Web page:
Friday, May 25, 2012

"Durel – Huval Defend LUS Fiber Earnings"

 Yesterday morning, the day after a questionably crafted story:  Audit: LUS Fiber lost $45,000 a day ran in the Advertiser Durel and Huval got up early and went to KPEL's ‘Mornings With Ken & Bernie’ show to dispute the report.

The online recording shows Durel opening the segment by saying that the "headline was so misleading and distorted" that he felt compelled to clarify. The audit took place early in the new ventures life; when LUS Fiber was about 2 years old and long before there plan called for a break-even point. The audit was the 2010-2011 fiscal year starting  on November 1st so the data in was between 18 and 6 months old when it was presented to the council so things have changed. Even working with the old figure Durel and Huval point out that 2/3rds of the scary 45,000 dollars was in "basic depreciation." They explained it by analogy to new car depreciation— the value lost through depreciation is an accounting tool that deals with what you can sell the asset for; it does not mean that the actual assets are worth any less to the user or that that much real money is being poured into the business.

Part of what has changed is that LUS Fiber has continued to grow since the auditor closed his books. The new venture is now raking in 57% more revenue and has 50% more customers on its books than it did last year at this time. Those are the kind of growth figures that any start-up would be thrilled to have in year 3.  And that sort of growth has important consequences: without depreciation LUS Fiber has turned a very real corner and as of the April books is taking in in excess of 2 million dollars a month and can pay both debt service and operating expenses out of current revenues. Pause for a second: this is very big news.  It means that there is no further drain on borrowed money. From here on in they simply have to keep expanding and start saving for the inevitable periodic upgrades. Baring an unlikely contraction in the user-base the community can consider that their new utility has turned the corner. To quote Huval: "We did what we said we were going to do..." and LUS Fiber is "On the path of being a very self-sufficient business."

This whole process is not a new one for Lafayette. Huval, at one point in the interview, read from a 1901 newspaper article—6 years after LUS' electrical utility was launched—that bemoaned the constant drain on the city's coffers but offered encouragement about the services and savings from which the community benefited. Starting up a capital-intensive utility has always been a tough business.

In a short aside Huval also mentioned that of the 25 million dollar loan portion of the total debt that LUS Fiber took from the larger utility business that almost all of it was a cost forced on the utility by state law—it was a transfer of fiber already bought and paid for by LUS to the new division. Only 5.8 million was anything like what we conventionally mean by a loan and even a portion of that covered the same law's "imputed taxes"—a state-imposed injustice of which regular readers will be familiar. The Louisiana legislature's subservience to corporate interests was not a new feature developed during the current legislative session.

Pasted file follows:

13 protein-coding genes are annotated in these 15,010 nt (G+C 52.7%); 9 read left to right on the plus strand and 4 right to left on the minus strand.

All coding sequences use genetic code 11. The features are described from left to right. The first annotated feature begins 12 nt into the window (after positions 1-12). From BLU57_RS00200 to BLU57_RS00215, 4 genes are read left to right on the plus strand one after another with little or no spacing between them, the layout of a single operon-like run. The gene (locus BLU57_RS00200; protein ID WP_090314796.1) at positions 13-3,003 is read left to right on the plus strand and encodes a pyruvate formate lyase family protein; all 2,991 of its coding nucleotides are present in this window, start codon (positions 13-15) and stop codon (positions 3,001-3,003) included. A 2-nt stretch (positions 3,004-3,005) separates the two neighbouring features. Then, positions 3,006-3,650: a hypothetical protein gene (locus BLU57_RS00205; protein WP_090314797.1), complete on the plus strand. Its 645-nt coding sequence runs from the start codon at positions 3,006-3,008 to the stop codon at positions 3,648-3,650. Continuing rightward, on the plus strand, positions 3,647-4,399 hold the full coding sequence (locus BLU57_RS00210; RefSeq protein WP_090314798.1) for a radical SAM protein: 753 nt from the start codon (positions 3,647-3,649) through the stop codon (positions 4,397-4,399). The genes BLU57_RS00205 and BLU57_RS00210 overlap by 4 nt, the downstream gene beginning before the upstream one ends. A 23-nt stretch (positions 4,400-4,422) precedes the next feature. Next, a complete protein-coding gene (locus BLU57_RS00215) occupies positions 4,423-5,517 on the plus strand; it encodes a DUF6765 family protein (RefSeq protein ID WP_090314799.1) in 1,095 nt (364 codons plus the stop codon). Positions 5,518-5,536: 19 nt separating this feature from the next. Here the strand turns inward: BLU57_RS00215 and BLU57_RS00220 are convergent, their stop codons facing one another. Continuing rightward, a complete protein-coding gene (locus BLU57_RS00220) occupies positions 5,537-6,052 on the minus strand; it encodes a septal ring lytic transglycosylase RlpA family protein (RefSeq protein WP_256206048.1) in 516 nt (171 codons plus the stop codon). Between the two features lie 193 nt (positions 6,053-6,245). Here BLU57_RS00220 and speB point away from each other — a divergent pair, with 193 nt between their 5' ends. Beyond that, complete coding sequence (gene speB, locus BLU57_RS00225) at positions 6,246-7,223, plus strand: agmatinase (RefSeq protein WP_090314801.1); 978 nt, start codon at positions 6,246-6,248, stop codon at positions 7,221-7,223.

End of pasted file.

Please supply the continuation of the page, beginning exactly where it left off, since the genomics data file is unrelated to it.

Durel wrapped up the discussion with his take on what drove some people to oppose the fiber plan: basically "ideology." He said: "There are people driving this that just want LUS Fiber to fail." But he claimed that not only was the fiber network going to pay for itself but it was going to make money, save customers money, and put money into the general fund. That's certainly been our experience with the electrical and water utilities.

*Do take the time to listen to the interview on KPEL. There's even a great radio pic of Durel and Huval. But be aware that the audio is locked up in a pretty nasty Adobe wrapper that will not let you access it directly or start and stop the feed. Just let it play; I went through several irritating restarts of the lead-in music when I tried to pause the download to take notes. Beware. Be patient.

** I'm going to take a moment to complain: today's good news that the utility is going cash flow positive is really, honestly, GOOD news. LUS Fiber has turned a very important corner and from here on out the chance of failure is vanishingly small. But the public is not getting the message that it should. LUS is simply not handling its PR very well. This should have been announced at press conference where the city and our utility could present it cleanly as the high point that it actually is. Having it come out in an early morning radio session under the shadow of an article like the Advertiser's is poor message management. Frankly I think that is mostly due to an excess of silence; those running the utility are engineers, not marketers (and thank heaven for that) but their instinct that not talking about the utilities successes or failures is always to be preferred simply leads to situations like this one.

***Early on I criticize about the Advertiser article that touched this off. You can find that article on the Advertiser site until it goes behind a paywall and you can find my longer critique on the blog.

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